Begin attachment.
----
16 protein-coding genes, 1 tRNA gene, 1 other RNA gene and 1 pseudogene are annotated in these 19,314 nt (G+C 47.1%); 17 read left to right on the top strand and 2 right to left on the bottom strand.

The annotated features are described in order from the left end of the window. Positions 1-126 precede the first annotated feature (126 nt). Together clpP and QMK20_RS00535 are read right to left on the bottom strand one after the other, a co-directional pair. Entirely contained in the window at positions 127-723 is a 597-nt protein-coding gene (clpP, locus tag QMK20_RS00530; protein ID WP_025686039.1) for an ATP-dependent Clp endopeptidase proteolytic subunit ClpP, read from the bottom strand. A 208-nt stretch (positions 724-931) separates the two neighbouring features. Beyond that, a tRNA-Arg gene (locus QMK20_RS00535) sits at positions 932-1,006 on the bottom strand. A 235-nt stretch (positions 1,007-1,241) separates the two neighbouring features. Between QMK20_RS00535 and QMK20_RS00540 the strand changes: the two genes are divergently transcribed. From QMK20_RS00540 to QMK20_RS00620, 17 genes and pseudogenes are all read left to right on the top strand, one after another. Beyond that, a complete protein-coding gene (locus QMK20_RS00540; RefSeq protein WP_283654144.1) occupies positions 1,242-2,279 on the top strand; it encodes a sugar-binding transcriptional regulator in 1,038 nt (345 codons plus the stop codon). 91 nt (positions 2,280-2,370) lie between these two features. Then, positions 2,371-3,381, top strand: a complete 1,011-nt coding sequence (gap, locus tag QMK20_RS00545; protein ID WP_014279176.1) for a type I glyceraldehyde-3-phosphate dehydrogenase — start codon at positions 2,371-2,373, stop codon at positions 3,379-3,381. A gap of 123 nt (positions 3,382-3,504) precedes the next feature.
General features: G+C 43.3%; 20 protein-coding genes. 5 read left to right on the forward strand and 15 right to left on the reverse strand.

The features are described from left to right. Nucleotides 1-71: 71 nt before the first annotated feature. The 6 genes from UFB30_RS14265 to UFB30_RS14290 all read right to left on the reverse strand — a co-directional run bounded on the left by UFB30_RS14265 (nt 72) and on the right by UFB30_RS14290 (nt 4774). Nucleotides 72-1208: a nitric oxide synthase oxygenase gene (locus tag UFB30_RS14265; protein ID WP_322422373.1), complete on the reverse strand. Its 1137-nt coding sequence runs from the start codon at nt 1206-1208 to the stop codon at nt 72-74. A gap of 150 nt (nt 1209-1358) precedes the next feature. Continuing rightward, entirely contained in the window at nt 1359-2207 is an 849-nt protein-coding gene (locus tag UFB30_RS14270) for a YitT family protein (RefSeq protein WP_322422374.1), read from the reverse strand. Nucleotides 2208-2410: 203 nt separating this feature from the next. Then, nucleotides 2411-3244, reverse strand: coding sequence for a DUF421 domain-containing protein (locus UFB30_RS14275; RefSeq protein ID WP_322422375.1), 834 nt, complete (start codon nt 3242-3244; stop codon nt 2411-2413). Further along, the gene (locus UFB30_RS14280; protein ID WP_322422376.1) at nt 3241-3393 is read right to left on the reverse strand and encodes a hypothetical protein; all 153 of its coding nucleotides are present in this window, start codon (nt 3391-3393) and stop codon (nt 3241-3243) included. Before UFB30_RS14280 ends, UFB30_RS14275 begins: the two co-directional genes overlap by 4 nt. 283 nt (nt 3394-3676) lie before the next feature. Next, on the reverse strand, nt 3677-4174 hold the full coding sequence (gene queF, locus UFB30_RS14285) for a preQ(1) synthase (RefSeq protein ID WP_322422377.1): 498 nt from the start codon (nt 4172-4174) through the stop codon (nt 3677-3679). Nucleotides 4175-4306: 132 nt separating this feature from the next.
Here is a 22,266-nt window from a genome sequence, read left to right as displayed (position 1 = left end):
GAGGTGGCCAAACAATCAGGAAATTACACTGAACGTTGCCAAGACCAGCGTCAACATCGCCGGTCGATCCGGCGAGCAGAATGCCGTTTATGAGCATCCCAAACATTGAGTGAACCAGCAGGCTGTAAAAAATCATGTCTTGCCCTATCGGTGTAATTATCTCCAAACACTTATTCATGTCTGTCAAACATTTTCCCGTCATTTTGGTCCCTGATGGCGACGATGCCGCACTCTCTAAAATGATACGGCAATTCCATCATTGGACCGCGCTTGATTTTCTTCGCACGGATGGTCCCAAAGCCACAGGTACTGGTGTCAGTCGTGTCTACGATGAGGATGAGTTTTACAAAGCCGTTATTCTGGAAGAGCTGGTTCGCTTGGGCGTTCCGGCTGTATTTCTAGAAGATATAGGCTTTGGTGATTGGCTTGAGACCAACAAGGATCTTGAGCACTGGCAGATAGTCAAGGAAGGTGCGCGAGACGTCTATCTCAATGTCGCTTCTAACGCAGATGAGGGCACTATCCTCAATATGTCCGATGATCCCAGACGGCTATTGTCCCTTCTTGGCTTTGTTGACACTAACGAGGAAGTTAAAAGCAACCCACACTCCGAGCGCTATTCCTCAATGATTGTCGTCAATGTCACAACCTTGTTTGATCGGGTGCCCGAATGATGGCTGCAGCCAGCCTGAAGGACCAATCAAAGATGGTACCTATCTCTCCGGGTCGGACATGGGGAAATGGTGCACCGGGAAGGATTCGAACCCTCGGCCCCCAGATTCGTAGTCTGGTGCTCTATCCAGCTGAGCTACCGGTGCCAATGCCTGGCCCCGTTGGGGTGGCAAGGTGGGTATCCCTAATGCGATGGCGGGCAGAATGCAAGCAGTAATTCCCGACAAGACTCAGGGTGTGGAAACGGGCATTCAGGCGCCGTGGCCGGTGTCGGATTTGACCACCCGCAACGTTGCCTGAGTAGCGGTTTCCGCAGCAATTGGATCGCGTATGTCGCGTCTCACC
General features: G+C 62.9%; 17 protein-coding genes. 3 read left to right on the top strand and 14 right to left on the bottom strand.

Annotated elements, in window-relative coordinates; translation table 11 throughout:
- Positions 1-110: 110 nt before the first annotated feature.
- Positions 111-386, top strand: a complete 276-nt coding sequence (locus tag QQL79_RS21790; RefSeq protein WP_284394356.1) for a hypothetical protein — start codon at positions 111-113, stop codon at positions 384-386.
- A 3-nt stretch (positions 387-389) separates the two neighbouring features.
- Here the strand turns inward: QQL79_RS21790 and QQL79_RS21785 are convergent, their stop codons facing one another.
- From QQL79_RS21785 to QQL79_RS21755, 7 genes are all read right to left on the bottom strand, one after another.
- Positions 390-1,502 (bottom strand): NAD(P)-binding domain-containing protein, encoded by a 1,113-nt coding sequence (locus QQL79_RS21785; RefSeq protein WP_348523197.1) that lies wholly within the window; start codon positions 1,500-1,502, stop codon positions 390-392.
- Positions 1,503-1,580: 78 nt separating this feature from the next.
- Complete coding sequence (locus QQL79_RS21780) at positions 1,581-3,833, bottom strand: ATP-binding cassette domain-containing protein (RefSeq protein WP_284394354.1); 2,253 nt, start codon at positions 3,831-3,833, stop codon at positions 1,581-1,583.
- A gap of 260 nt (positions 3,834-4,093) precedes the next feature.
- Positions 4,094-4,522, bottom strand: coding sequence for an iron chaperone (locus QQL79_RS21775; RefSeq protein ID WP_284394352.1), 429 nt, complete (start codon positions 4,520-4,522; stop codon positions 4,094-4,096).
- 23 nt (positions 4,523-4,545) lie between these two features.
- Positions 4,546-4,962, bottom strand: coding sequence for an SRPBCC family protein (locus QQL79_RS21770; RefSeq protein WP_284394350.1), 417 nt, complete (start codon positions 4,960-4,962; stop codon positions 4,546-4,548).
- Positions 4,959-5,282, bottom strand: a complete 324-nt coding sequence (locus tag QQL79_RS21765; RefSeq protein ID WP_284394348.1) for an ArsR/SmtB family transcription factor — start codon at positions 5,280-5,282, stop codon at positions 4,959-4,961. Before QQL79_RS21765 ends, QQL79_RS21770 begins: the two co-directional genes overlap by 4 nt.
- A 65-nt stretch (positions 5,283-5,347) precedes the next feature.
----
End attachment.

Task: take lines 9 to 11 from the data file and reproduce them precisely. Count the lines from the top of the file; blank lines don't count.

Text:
- Positions 1-110: 110 nt before the first annotated feature.
- Positions 111-386, top strand: a complete 276-nt coding sequence (locus tag QQL79_RS21790; RefSeq protein WP_284394356.1) for a hypothetical protein — start codon at positions 111-113, stop codon at positions 384-386.
- A 3-nt stretch (positions 387-389) separates the two neighbouring features.